McCallion was one of the first Canadian politicians to openly support the creation of a Palestinian state. Addressing the annual convention of the Canadian Arab Federation in 1983, she argued that Palestinian issues had been distorted by the national media and was quoted as saying, "The Palestinians need and require and deserve a country of their own. Why shouldn't they get it?"[47]


McCallion established the GTA Mayors' Committee in 1992. She brought together the 30 mayors, later adding the chair of Metropolitan Toronto and the four regional chairs to work cooperatively for the economic promotion of the GTA. From 1992 to January 2000, the committee, chaired by McCallion, was a strong voice on key issues affecting the future of the GTA.[1] She was a founder and honorary co-chair of the Greater Toronto Marketing Alliance.[48]

In 1996, McCallion was appointed to the "Who Does What" panel. She was also appointed to two sub-panels: Assessment and Property Taxation Reform, and Emergency Services. She represented the Association of Municipalities of Ontario on the Electricity Transition Committee for the Ministry of Electricity, Science and Technology.[49]

McCallion is the first woman to hold such significant positions as president of the Streetsville and District Chamber of Commerce, president of the Anglican Young Peoples' Association of Canada, mayor of Streetsville, and mayor of Mississauga. She was responsible for the formation of Hazel's Hope, a campaign to fund health care for children afflicted with AIDS and HIV in southern Africa.[50]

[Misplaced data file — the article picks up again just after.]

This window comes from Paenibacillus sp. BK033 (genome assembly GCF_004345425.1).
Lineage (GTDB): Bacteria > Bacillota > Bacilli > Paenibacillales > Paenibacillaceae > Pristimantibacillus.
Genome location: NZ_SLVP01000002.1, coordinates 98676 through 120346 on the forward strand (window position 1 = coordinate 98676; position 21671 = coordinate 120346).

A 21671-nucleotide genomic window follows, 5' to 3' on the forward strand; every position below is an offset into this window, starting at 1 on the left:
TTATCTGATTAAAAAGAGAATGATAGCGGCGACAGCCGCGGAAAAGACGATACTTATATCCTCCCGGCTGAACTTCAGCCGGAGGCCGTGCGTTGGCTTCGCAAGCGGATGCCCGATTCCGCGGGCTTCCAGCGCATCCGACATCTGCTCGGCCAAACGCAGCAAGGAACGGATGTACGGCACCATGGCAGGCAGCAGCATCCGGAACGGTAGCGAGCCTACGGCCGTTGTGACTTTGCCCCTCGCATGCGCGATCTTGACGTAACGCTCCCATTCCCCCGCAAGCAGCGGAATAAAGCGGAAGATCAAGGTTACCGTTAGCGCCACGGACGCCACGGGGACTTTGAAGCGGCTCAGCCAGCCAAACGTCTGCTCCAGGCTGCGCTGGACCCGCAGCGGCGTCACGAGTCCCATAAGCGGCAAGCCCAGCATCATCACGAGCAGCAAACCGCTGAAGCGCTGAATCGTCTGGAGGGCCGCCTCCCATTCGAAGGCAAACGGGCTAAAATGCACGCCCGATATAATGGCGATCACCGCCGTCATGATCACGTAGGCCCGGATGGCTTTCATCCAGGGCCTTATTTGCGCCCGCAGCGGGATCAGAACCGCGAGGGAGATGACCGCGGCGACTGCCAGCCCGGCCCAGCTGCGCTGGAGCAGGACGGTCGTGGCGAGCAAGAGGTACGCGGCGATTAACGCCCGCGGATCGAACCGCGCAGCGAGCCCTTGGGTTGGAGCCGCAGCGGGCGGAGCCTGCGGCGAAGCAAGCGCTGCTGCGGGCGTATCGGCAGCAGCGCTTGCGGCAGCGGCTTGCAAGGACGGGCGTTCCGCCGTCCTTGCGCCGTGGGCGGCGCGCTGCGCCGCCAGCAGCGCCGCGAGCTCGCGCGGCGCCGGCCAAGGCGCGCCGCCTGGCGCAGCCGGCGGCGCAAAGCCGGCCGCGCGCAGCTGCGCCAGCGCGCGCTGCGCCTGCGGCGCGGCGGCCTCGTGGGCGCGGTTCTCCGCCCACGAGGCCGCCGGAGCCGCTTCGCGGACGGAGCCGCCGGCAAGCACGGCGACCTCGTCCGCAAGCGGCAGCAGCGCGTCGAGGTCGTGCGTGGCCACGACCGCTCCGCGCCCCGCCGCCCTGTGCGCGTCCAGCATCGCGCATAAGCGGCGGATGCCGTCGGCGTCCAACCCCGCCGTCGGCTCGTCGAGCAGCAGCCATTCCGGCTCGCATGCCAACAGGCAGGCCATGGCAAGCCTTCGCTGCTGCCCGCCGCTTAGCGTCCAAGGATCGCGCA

McCallion hosted an annual gala in Mississauga to raise money for arts and culture in the city.[51]

Ice hockey

At the 1987 World Women's Hockey Tournament, the championship trophy was named the Hazel McCallion World Cup.[52] McCallion was once a board member of the Central Ontario Women's Hockey League, and was instrumental in the construction of the Hershey Centre in Mississauga. She provided assistance to Don Cherry's group to bring an Ontario Hockey League franchise to the city in 1998, and she was instrumental in bringing the IIHF Women's World Hockey Championships to the city in 2000.[53]

Post-political career

McCallion at the Church of the Virgin Mary and Saint Athanasius in Mississauga in 2019.

In November 2015, McCallion was appointed chief elder officer (CEO) of Revera Inc., to provide advice and counsel to the senior living sector company.[54]

In September 2011, Sheridan College opened the doors to its Hazel McCallion Campus in Mississauga, which was greatly expanded in 2018, more than doubling its enrollment. Furthering her ties with the college, in 2016, McCallion was named Sheridan's first chancellor, as part of its bid to attain university status.[6] In February 2015, McCallion became a special advisor to the University of Toronto Mississauga (UTM), the Mississauga campus of the University of Toronto, providing advice on matters related to strategic development of the school.[55]

In 2017 McCallion was appointed to the board of the Greater Toronto Airport Authority, a position for which she accepted a three-year renewal in April 2022.[56] In January 2019, Ontario Premier Doug Ford appointed McCallion as a special adviser.[57] She soon after said she wanted more details before accepting or declining,[58] but later decided to decline the job offer.[59] In October 2022, McCallion was appointed the head of the Greenbelt Council advisory group by Premier Ford. In January 2023, she endorsed his plan to take protected areas out of the Greenbelt for housing development, calling it "brave".[23]